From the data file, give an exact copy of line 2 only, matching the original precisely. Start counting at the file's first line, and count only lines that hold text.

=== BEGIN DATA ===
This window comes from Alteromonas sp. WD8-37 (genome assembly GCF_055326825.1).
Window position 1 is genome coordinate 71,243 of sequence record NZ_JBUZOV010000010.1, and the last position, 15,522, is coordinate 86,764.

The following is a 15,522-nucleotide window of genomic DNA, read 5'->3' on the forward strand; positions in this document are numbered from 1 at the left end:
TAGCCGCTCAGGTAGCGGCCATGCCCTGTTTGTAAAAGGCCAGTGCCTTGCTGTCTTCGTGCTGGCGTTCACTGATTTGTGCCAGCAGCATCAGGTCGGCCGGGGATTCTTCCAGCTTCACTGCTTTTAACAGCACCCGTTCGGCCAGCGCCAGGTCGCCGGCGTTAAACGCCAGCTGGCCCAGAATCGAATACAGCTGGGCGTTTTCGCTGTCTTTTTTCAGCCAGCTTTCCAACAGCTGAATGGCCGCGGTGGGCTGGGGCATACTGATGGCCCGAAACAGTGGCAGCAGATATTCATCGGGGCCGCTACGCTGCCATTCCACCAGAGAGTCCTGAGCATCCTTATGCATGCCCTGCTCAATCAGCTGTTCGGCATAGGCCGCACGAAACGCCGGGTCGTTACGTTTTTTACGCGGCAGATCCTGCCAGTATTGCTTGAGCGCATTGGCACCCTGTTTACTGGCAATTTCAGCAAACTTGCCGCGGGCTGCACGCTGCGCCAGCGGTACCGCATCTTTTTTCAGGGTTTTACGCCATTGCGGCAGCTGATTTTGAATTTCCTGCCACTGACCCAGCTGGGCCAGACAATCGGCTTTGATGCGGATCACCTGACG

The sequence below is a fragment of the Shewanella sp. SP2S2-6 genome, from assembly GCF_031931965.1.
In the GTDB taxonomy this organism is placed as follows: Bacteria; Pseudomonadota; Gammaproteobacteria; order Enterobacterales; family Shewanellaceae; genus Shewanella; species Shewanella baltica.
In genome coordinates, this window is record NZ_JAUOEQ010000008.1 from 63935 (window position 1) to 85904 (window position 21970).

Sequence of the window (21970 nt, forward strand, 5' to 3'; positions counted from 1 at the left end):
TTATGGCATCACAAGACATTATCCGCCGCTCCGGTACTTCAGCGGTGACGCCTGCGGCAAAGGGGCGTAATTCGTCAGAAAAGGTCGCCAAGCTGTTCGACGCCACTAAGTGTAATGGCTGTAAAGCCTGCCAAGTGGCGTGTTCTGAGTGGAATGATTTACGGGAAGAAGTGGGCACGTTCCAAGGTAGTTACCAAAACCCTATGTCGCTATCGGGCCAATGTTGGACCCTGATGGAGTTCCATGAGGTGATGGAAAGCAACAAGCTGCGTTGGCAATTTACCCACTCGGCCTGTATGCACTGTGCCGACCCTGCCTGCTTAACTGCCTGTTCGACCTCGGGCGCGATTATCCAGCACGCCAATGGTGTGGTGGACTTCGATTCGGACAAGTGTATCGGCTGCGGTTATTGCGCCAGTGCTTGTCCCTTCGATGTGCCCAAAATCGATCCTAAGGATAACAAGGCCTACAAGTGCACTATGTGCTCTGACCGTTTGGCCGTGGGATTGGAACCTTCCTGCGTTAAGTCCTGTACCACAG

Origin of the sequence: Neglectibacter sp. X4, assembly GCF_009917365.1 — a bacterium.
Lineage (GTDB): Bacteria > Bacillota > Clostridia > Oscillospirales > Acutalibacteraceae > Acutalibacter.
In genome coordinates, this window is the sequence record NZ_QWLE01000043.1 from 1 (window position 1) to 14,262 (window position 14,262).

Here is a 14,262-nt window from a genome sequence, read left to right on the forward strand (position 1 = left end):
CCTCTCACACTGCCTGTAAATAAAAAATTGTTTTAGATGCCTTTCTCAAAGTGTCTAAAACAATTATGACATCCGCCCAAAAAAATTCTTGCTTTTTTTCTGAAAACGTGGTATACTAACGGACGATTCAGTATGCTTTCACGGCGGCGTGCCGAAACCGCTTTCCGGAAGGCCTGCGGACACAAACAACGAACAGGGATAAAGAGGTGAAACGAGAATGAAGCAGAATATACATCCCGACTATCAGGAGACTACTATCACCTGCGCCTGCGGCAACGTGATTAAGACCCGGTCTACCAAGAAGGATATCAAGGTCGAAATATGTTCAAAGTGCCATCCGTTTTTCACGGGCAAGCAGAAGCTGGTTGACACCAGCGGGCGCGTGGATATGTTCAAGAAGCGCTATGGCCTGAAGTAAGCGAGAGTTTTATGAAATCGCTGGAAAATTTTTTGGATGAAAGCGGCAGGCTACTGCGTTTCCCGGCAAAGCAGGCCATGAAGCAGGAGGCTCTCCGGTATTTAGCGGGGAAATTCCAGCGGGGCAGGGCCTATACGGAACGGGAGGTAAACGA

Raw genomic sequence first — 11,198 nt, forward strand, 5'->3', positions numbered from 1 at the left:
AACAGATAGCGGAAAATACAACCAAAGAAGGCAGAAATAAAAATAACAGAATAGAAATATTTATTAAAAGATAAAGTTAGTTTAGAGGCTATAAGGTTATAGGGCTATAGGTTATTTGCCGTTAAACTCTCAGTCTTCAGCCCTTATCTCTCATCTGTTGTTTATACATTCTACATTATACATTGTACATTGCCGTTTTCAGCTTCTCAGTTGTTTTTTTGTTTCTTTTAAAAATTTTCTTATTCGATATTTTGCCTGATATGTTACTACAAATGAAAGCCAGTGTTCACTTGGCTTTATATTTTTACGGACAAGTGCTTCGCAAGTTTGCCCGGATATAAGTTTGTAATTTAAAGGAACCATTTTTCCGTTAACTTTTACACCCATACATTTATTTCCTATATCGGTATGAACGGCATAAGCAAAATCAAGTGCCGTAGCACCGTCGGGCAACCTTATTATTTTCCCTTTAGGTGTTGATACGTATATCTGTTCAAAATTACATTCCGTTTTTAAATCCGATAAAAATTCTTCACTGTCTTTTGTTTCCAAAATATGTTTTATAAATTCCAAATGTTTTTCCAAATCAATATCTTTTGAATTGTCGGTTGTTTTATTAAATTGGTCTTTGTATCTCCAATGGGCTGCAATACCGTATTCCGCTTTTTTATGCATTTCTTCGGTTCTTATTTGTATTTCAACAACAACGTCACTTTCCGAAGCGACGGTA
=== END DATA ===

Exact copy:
Window position 1 is genome coordinate 71,243 of sequence record NZ_JBUZOV010000010.1, and the last position, 15,522, is coordinate 86,764.